Management also brought their first counter on reappointment and held the line on maintaining flexibility for administrators at the expense of insecurity for NTT faculty. Benjamin Superfine, a new addition to the Office of the Vice Provost for Faculty Affairs, also explained that the administration will not agree to any sort of expectation of reappointment for faculty on multi-year contracts or earlier notice of reappointment. They want colleges to be able to ensure all classes are the maximum size by making late summer personnel decisions, regardless of the costs such last-minute appointments bring to faculty and their families.
Sabbaticals and Leaves
Beyond their shocking offers regarding pay, UIC management fully rejected the possibility of professional leave for non-tenure track faculty, who constitute more than 45% of the total faculty. The administration’s position is to continue the practice of denying NTT faculty access to sabbaticals–a crucial part of professional development. Many NTT faculty have worked at UIC for 15 years or more, and they’ve never had (and will never have, if management has its way) the opportunity to take a paid leave to reinvigorate their teaching or focus on research pursuits. Furthermore, the management team suggested that even a faculty member who has been at UIC for decades is ultimately no more than a contract employee here for 3 years at a time and therefore does not merit professional leave. The management team also rejected all of our proposals for bringing parental leave in line with peer institutions and clarifying the policies around modified duties. Instead, they replaced it with a vague and unenforceable statement about “creating a family/life/friendly work environment.”
Between denying faculty the dignity of a salary that reflects the value they add to the university, and refusing NTT faculty greater job security or the opportunity to apply for professional leave, UIC management is sending a clear signal to bargaining unit members about our perceived worth. It’s time to respond with a clear signal of our own. Commit today to vote “yes” to empower the bargaining committee to call for a strike if management continues to fail to agree to the contract we deserve.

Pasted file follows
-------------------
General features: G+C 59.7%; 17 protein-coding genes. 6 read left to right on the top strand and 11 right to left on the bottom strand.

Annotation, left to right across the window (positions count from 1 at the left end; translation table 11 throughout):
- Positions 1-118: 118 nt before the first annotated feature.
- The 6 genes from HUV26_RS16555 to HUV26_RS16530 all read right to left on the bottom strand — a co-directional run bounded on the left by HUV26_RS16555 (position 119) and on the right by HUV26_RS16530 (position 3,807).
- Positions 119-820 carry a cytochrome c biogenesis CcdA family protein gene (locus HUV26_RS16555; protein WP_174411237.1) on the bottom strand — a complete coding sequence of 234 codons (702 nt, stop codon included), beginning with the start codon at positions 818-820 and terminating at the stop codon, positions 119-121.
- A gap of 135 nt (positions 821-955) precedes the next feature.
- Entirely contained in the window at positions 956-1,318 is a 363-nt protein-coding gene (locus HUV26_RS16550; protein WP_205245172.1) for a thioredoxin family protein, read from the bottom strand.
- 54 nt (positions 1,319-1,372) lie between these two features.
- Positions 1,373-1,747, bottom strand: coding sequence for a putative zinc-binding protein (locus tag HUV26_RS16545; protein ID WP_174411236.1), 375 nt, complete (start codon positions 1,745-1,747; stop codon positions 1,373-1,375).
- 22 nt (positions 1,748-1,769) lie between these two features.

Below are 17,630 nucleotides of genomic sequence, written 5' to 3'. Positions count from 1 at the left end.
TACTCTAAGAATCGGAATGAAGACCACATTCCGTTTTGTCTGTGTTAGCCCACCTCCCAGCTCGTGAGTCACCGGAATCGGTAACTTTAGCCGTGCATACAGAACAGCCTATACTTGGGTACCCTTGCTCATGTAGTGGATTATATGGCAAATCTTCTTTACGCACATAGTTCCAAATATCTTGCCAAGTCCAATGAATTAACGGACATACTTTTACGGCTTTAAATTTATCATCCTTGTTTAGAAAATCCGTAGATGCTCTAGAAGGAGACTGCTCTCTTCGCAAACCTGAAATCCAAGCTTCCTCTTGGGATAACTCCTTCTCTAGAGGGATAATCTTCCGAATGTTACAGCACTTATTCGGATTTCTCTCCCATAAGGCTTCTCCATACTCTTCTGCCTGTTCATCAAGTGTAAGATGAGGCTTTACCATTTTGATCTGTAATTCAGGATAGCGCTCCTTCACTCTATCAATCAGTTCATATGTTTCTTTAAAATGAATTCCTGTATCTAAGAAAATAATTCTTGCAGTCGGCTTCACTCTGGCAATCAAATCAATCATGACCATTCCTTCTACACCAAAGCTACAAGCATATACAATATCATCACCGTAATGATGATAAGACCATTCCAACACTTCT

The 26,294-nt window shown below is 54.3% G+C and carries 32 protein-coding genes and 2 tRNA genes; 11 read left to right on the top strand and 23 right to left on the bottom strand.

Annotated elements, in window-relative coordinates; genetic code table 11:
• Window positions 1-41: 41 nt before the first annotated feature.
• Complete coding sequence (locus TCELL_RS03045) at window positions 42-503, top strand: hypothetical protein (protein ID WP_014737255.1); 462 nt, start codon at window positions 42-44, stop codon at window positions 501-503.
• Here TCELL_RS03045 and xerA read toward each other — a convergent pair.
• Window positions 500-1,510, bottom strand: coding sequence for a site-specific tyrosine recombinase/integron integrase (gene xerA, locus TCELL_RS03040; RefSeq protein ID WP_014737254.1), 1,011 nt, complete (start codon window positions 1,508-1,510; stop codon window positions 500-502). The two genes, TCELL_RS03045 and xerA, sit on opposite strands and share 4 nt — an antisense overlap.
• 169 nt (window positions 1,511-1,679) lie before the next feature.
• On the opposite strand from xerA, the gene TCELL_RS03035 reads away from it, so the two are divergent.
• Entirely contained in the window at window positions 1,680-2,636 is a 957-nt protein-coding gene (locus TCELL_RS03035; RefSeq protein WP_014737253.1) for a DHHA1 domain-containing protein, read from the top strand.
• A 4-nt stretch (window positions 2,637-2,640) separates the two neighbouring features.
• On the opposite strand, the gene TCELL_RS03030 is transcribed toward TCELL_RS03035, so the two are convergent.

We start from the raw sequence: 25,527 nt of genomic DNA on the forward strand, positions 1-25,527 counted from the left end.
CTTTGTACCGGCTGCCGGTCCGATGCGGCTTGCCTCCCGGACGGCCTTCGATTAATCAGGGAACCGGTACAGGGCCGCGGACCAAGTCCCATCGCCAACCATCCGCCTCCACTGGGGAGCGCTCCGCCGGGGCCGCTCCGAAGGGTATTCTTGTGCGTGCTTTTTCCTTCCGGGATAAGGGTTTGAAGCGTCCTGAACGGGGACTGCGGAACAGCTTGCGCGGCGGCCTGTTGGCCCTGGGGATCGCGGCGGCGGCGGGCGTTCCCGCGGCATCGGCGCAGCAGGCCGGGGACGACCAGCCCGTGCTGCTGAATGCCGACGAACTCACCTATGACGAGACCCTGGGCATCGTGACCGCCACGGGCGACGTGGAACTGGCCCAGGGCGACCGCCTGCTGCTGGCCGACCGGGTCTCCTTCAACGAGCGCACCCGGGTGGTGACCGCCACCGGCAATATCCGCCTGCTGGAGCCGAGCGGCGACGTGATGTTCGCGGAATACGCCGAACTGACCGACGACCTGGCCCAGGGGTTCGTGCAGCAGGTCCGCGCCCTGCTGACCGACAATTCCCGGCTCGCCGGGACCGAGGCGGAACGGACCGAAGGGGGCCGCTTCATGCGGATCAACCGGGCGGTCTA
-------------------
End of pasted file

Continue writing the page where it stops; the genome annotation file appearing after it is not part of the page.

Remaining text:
Tell us when and where you plan to vote: https://airtable.com/shru2zxLMtGoEws9t.
You can read the details of all the proposals management presented today here. Union proposals are in red and crossed out. Management proposals are in blue. Agreed-upon language is green.
The UIC UF Bargaining team
Xochitl Bada (Associate Professor, Latin American and Latino Studies) | Aaron Krall (Senior Lecturer, English) | Andy Baker (Clinical Assistant Professor, Music) | Anna Kornbluh (Professor, English) | Becky Bonarek (Lecturer, Tutorium in Intensive English) | Charitianne Williams (Senior Lecturer, English) | Gosia Fidelis (Associate Professor, History) | Ian Collins (Clinical Assistant Professor, Daley Library) | Jim Drown (Senior Lecturer, English) | Jeff Gore (Senior Lecturer, English) | Jennifer Rupert (Senior Lecturer, English, Gender and Women’s Studies) | Kate Floros (Clinical Associate Professor, Political Science) | Kate Lowe (Associate Professor, Urban Planning and Policy) | Kevin O’Brien (Clinical Associate Professor, Library of the Health Sciences) | Kevin Whyte (Professor, Math, Statistics, and Computer Science) | Laurie Quinn (Clinical Professor, Biobehavioral Nursing Science) | Nicole Nguyen (Associate Professor, Educational Policy Studies) | Paul Preissner (Professor, Architecture)